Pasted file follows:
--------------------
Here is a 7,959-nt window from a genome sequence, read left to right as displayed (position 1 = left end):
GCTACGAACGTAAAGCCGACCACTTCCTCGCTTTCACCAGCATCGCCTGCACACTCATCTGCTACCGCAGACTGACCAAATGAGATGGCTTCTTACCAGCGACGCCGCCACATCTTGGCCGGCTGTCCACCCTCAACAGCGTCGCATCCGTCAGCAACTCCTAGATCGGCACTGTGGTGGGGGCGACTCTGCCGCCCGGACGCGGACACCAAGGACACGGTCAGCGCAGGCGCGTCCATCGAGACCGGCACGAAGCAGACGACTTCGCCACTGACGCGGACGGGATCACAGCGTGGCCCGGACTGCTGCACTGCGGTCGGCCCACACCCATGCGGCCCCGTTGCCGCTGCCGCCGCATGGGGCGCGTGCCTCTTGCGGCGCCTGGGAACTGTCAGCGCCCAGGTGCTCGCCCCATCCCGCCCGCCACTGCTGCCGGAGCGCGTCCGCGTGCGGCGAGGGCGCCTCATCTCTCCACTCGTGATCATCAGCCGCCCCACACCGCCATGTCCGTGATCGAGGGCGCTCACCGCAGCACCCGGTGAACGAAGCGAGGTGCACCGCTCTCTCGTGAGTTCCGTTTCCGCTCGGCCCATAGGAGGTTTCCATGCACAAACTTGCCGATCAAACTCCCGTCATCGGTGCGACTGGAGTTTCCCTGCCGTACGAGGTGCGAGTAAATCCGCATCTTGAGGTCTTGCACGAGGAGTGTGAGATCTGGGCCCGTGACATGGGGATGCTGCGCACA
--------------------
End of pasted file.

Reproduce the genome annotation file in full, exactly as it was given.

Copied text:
Here is a 7,959-nt window from a genome sequence, read left to right as displayed (position 1 = left end):
GCTACGAACGTAAAGCCGACCACTTCCTCGCTTTCACCAGCATCGCCTGCACACTCATCTGCTACCGCAGACTGACCAAATGAGATGGCTTCTTACCAGCGACGCCGCCACATCTTGGCCGGCTGTCCACCCTCAACAGCGTCGCATCCGTCAGCAACTCCTAGATCGGCACTGTGGTGGGGGCGACTCTGCCGCCCGGACGCGGACACCAAGGACACGGTCAGCGCAGGCGCGTCCATCGAGACCGGCACGAAGCAGACGACTTCGCCACTGACGCGGACGGGATCACAGCGTGGCCCGGACTGCTGCACTGCGGTCGGCCCACACCCATGCGGCCCCGTTGCCGCTGCCGCCGCATGGGGCGCGTGCCTCTTGCGGCGCCTGGGAACTGTCAGCGCCCAGGTGCTCGCCCCATCCCGCCCGCCACTGCTGCCGGAGCGCGTCCGCGTGCGGCGAGGGCGCCTCATCTCTCCACTCGTGATCATCAGCCGCCCCACACCGCCATGTCCGTGATCGAGGGCGCTCACCGCAGCACCCGGTGAACGAAGCGAGGTGCACCGCTCTCTCGTGAGTTCCGTTTCCGCTCGGCCCATAGGAGGTTTCCATGCACAAACTTGCCGATCAAACTCCCGTCATCGGTGCGACTGGAGTTTCCCTGCCGTACGAGGTGCGAGTAAATCCGCATCTTGAGGTCTTGCACGAGGAGTGTGAGATCTGGGCCCGTGACATGGGGATGCTGCGCACA